Question  Women with history of hypertensive pregnancy disorders have a higher risk of cardiovascular disease, but how much of their excess cardiovascular risk is associated with conventional cardiovascular risk factors?

Findings  In this cohort study, blood pressure and body mass index were associated with up to 77% of the excess risk of cardiovascular disease in women with history of hypertensive pregnancy disorders, while glucose and lipids were associated with smaller proportions.

Meaning  The association of conventional risk factors, in particular blood pressure and body mass index, with the development of cardiovascular in women with history of hypertensive pregnancy disorders indicate that preventive efforts aimed at decreasing the levels of these risk factors could reduce cardiovascular risk in women with history of hypertensive pregnancy disorders.

Abstract

Importance  Women with a history of hypertensive disorders of pregnancy (HDP) have higher risk of cardiovascular disease (CVD). It is not known how much of the excess CVD risk in women with a history of HDP is associated with conventional cardiovascular risk factors.

Objective  To quantify the excess risk of CVD in women with a history of HDP and estimate the proportion associated with conventional cardiovascular risk factors.

Design, Setting, and Participants  Prospective cohort study with a median follow-up of 18 years. Population-based cohort of women participating in the Nord-Trøndelag Health Study in Norway. We linked data for 31 364 women from the Nord-Trøndelag Health Study (1984-2008) to validated hospital records (1987-2015), the Cause of Death Registry (1984-2015), and the Medical Birth Registry of Norway (1967-2012). A total of 7399 women were excluded based on selected pregnancy characteristics, incomplete data, or because of emigrating or experiencing the end point before start of follow-up, leaving 23 885 women for study. Data were analyzed between January 1, 2018, and June 6, 2018.

Exposures  Experiencing 1 or more pregnancies complicated by HDP before age 40 years vs only experiencing normotensive pregnancies.

Main Outcomes and Measures  We used Cox proportional hazards models to estimate the hazard ratios (HRs) for the association between HDP and CVD. The proportion of excess risk associated with conventional cardiovascular risk factors was estimated using an inverse odds ratio weighting approach.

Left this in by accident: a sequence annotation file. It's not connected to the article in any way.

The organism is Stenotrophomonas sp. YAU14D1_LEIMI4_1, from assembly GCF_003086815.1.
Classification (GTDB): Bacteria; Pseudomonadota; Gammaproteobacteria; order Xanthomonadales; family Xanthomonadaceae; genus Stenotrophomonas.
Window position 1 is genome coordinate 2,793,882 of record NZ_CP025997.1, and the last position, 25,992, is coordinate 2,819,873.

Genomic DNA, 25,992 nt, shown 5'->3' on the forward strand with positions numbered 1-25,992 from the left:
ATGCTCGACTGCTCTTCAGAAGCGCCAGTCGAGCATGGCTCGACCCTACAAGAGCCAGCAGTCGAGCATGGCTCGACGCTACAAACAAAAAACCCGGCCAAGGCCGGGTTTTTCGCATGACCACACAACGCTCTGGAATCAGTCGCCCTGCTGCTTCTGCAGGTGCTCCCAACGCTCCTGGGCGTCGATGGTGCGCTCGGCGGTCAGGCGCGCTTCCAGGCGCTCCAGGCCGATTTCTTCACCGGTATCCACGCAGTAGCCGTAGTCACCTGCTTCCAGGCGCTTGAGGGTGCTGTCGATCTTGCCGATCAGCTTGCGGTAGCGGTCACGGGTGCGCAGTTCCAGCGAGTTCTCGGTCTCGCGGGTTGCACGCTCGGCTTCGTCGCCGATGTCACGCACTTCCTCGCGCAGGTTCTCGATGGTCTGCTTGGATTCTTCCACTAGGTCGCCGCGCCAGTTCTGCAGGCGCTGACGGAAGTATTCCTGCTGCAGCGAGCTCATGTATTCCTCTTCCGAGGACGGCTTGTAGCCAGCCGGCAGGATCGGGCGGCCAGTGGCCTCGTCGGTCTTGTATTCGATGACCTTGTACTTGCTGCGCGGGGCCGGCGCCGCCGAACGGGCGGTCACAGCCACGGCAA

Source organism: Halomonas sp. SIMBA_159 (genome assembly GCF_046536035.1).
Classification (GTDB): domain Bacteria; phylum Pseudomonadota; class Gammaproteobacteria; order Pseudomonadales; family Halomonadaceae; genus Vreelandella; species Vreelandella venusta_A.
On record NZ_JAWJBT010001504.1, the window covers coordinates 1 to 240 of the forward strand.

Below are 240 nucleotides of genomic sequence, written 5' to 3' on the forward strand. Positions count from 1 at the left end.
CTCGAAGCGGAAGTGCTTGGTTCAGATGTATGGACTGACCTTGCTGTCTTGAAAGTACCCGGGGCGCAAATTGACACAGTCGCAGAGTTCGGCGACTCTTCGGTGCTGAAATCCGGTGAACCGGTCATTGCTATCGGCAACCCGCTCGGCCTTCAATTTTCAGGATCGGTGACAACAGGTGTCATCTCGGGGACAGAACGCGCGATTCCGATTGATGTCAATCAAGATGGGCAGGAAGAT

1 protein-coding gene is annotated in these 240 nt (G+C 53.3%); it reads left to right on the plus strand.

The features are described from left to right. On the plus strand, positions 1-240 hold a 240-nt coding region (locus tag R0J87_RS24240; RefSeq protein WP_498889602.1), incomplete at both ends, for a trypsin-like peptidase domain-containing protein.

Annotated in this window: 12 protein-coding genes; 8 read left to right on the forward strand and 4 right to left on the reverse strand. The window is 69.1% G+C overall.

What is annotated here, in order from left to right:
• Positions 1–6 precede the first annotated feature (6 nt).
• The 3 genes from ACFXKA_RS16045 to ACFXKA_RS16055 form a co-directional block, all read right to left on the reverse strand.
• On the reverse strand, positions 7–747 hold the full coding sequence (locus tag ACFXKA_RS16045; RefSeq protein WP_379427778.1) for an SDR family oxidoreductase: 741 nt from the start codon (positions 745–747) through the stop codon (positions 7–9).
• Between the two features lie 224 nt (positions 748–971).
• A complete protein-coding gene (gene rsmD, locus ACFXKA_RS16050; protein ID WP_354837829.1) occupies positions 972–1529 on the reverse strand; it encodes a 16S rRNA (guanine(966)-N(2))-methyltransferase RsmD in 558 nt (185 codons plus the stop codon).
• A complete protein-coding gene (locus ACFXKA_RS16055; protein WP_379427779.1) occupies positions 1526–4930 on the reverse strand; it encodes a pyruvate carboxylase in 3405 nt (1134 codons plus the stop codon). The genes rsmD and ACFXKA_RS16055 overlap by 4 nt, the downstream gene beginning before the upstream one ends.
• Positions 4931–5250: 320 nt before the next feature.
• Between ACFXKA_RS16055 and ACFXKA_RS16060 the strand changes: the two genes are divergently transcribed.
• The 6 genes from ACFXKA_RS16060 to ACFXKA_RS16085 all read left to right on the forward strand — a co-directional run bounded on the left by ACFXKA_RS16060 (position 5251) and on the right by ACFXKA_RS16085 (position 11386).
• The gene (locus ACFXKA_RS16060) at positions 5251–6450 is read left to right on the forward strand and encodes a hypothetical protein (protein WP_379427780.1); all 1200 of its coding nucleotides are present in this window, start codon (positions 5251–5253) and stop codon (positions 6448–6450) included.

Results  Our study population consisted of 23 885 parous women from Nord-Trøndelag County, Norway. A total of 21 766 women had only normotensive pregnancies, while 2199 women experienced ever having an HDP. From age 40 to 70 years, women with history of HDP had an increased risk of CVD compared with women with only normotensive pregnancies (HR, 1.57; 95% CI, 1.32-1.87) but not at older age (β = 0.98; 95% CI, 0.96-1.00; P for interaction by age = .01). Blood pressure and body mass index were associated with up to 77% of the excess risk of CVD in women with history of HDP, while glucose and lipid levels were associated with smaller proportions.

Conclusion and Relevance  In this study, the risk of excess CVD in women with history of HDP was associated with conventional cardiovascular risk factors, indicating that these risk factors are important targets for cardiovascular prevention in these women.

Introduction

Women with history of hypertensive disorders of pregnancy (HDP) have approximately a 2-fold increased risk of cardiovascular disease (CVD) compared with women with normotensive pregnancies.1-5 Hypertensive disorders of pregnancy and CVD share common modifiable risk factors, such as adiposity, hypertension, dyslipidemia, and hyperglycemia, that may be targets for prevention. In 2018,6 we observed that women with HDP already had more adiposity, higher blood pressure and glucose levels, and more adverse lipid levels before first pregnancy and that their cardiovascular risk factor levels remained higher than women without HDP through age 50 years and beyond. It is not known how much of the excess CVD risk in women with history of HDP is associated with these risk factors vs how much may be caused by HDP itself or other unidentified factors. This knowledge is crucial to inform preventive action in women with a history of HDP. In a population-based cohort with longitudinal information on cardiovascular risk factors and validated information on cardiovascular events, we used mediation analysis to examine how much of the excess cardiovascular risk in women with a history of HDP is associated with adverse levels of body mass index (BMI, calculated as weight in kilograms divided by height in meters squared), blood pressure, and glucose and lipid levels.

Methods

All procedures performed in studies involving human participants were in accordance with the ethical standards of the Regional Committee for Medical and Health Research Ethics and with the 1964 Helsinki declaration and its later amendments or comparable ethical standards. The Regional Committee for Medical and Health Research Ethics granted ethical approval of the study. In the initial Nord-Trøndelag Health Study (HUNT1), attendance and participation in questionnaires and clinical examination was considered as informed consent, and in HUNT2 and HUNT3, participants gave written consent.

Study Population

This study included 23 885 parous women participating in the HUNT in Norway. Using the unique identification number of all Norwegian citizens, we linked information from HUNT (1984-2008), the Medical Birth Registry of Norway (MBRN, 1967-2012), the Norwegian Cause of Death Registry (1984-2015), and validated cardiovascular events from the local hospitals (1987-2015). This linked data resource has previously been used to examine the added value of pregnancy complications in clinical CVD risk prediction.7 See the eAppendix and eFigure in the Supplement for a description of the sample selection and an overview of the study timeline with associated data sources.